As if the coronavirus pandemic wasn’t demoralizing enough, a smattering of D.C. bars have reported broken windows and attacks on their storefronts this week.
In the early hours of Tuesday morning, H Street NE occupants Dio Wine Bar and Bar Bullfrog both said they sustained significant damage when rocks were used to break their glass facades. Representatives for Belga Cafe and Chat’s Liquors say an attempted robber used a chair from Caribbean-themed restaurant Tortuga to try and smash the front windows at both places Tuesday night. All four establishments have filed police reports.
No injuries were reported with any of the incidents, because no employees were present at any of the places involved. Only two of the restaurants were actually robbed.
Dio, a go-to natural wine bar that has flipped into a bottle shop during the pandemic, is missing $2,000 to $3,000 worth of wine, general manager Danielle Moreno says. That total spans about 70 bottles. The robber grabbed dozens of display bottles and inventory showcased behind its front window. Chat’s Liquor lost just a few bottles of single-malt scotch.
Bar Bullfrog didn’t report any items stolen, and Belga’s windows cracked but didn’t shatter.
Except for Bar Bullfrog, all the break-ins occurred at businesses that continue to operate carryout and delivery.
After reviewing camera footage, Bar Bullfrog manager Christian Rowe says, “We can safely assume they were clearly searching the bar area for alcohol. Besides the door issue, they just made a big mess.”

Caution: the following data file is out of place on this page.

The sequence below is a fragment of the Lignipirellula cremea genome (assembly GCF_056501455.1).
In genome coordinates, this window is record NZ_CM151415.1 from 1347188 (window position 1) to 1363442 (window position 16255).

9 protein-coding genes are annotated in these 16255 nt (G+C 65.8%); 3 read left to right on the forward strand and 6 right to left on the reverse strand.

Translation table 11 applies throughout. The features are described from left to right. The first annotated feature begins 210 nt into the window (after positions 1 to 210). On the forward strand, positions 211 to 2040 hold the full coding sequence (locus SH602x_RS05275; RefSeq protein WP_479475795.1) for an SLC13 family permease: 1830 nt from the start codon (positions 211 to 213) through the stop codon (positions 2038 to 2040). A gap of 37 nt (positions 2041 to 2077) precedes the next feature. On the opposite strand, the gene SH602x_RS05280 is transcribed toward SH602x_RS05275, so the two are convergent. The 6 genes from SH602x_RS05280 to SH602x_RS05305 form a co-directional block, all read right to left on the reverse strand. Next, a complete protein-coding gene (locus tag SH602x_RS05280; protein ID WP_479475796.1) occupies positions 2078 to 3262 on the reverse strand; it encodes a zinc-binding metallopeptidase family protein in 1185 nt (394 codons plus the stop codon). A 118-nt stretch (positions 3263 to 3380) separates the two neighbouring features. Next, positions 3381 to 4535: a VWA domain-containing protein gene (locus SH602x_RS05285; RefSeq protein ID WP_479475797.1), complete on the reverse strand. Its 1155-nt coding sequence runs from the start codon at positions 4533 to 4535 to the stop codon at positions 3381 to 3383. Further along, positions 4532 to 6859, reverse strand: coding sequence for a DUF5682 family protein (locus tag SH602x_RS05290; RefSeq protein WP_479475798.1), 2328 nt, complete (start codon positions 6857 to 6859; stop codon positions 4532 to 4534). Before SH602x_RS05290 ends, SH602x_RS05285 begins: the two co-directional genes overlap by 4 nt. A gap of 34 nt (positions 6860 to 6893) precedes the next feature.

The bar’s sibling Bullfrog Bagel shops and a new food truck are helping it take some time off to plan for the future during the pandemic. “So in the meantime, fortunately, we have kept all of our valuables and product under lock and key,” Rowe says.
Dio had already endured setbacks before the break-in. Moreno, the GM, says she was diagnosed with COVID-19 in mid-March, and the wine bar shut down completely for two weeks. Operations resumed only after she received a clean bill of health on April 1.
“The first week I was in and out of consciousness, very tired. It was an intense time,” she says.
She says the health scare at least gave the bar time to regroup, transition to online sales, and “come up with a whole new marketing plan.”
Dio, which is operating with just four employees, will add a market component to its business this week with grocery goods like flour, yeast, spices, pickle packs, and vinegar. Moreno is also weaving her newfound love for meditation into the business, hosting a series of virtual yoga and mindfulness classes over wine.
“It’s not something I think about regularly, but when I got [coronavirus] I couldn’t breathe anymore, which was the scariest part,” she says. “Being able to meditate and have some kind of semblance of control over myself was comforting to me.”
Customers can call Dio’s new “wine hotline” (757-932-0002) from 1 p.m. to 3 p.m. to talk to Moreno about wine preferences and suggested dinner pairings.
“[We] just bring some personalization to it because we know that is what people come to our bar for, to talk to us,” she says.
Moreno says refreshing orange wines and rose are the most-requested orders online right now. The bar is going through its inventory faster but is making less per bottle because it’s operating as a retail business.
“It’s a lot of work for half the amount of money,” Moreno says. “But we are able to keep paying employees who still want to work.”
Chat’s Liquors is also looking on the bright side, despite this week’s setback. Owner Burnie Williams says Barracks Row went through another series of break-ins last year, and he’s fortunate he didn’t lose much. “It’s just a clean-up process now,” he says.
Williams plans to circulate photos of the perpetrator on social media to help catch the criminal.
The robbery also didn’t result in a lapse of liquor sales. He reports Tito’s Vodka is the No. 1 seller during the pandemic.
“We’ve been doing okay,” he says. “Fortunately we’ve been able to come in and conduct business. We have no complaints.”